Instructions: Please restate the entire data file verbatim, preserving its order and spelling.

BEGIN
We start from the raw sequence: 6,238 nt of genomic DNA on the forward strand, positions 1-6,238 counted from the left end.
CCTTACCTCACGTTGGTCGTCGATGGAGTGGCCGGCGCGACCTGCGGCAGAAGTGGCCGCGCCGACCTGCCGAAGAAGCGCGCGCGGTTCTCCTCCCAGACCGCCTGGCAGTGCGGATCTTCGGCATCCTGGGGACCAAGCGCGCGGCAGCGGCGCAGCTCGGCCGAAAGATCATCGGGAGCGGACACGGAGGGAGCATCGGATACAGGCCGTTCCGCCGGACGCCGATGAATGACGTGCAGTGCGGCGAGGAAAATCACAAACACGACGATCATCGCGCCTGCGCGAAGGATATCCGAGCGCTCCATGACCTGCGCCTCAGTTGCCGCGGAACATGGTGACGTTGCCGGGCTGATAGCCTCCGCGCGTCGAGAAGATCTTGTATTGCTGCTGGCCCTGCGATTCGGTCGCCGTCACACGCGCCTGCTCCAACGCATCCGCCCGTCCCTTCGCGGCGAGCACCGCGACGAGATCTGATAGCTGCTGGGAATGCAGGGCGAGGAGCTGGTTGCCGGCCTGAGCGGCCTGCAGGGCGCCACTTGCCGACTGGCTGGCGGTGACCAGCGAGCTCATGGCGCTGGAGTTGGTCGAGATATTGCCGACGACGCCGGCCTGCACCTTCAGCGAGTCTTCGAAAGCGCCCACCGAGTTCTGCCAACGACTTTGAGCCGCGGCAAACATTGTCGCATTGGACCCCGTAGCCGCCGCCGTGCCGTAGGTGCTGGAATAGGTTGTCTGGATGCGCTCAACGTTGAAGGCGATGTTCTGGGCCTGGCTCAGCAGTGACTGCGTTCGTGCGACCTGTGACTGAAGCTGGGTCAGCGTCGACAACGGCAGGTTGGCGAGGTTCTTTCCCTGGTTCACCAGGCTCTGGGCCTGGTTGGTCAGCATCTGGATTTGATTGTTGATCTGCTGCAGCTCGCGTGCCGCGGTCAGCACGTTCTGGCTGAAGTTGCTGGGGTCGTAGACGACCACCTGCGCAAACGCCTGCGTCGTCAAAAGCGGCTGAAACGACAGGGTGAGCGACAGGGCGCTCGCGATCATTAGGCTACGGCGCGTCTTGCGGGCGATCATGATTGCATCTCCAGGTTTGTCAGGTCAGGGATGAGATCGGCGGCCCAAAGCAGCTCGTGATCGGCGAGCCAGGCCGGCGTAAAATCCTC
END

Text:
We start from the raw sequence: 6,238 nt of genomic DNA on the forward strand, positions 1-6,238 counted from the left end.
CCTTACCTCACGTTGGTCGTCGATGGAGTGGCCGGCGCGACCTGCGGCAGAAGTGGCCGCGCCGACCTGCCGAAGAAGCGCGCGCGGTTCTCCTCCCAGACCGCCTGGCAGTGCGGATCTTCGGCATCCTGGGGACCAAGCGCGCGGCAGCGGCGCAGCTCGGCCGAAAGATCATCGGGAGCGGACACGGAGGGAGCATCGGATACAGGCCGTTCCGCCGGACGCCGATGAATGACGTGCAGTGCGGCGAGGAAAATCACAAACACGACGATCATCGCGCCTGCGCGAAGGATATCCGAGCGCTCCATGACCTGCGCCTCAGTTGCCGCGGAACATGGTGACGTTGCCGGGCTGATAGCCTCCGCGCGTCGAGAAGATCTTGTATTGCTGCTGGCCCTGCGATTCGGTCGCCGTCACACGCGCCTGCTCCAACGCATCCGCCCGTCCCTTCGCGGCGAGCACCGCGACGAGATCTGATAGCTGCTGGGAATGCAGGGCGAGGAGCTGGTTGCCGGCCTGAGCGGCCTGCAGGGCGCCACTTGCCGACTGGCTGGCGGTGACCAGCGAGCTCATGGCGCTGGAGTTGGTCGAGATATTGCCGACGACGCCGGCCTGCACCTTCAGCGAGTCTTCGAAAGCGCCCACCGAGTTCTGCCAACGACTTTGAGCCGCGGCAAACATTGTCGCATTGGACCCCGTAGCCGCCGCCGTGCCGTAGGTGCTGGAATAGGTTGTCTGGATGCGCTCAACGTTGAAGGCGATGTTCTGGGCCTGGCTCAGCAGTGACTGCGTTCGTGCGACCTGTGACTGAAGCTGGGTCAGCGTCGACAACGGCAGGTTGGCGAGGTTCTTTCCCTGGTTCACCAGGCTCTGGGCCTGGTTGGTCAGCATCTGGATTTGATTGTTGATCTGCTGCAGCTCGCGTGCCGCGGTCAGCACGTTCTGGCTGAAGTTGCTGGGGTCGTAGACGACCACCTGCGCAAACGCCTGCGTCGTCAAAAGCGGCTGAAACGACAGGGTGAGCGACAGGGCGCTCGCGATCATTAGGCTACGGCGCGTCTTGCGGGCGATCATGATTGCATCTCCAGGTTTGTCAGGTCAGGGATGAGATCGGCGGCCCAAAGCAGCTCGTGATCGGCGAGCCAGGCCGGCGTAAAATCCTC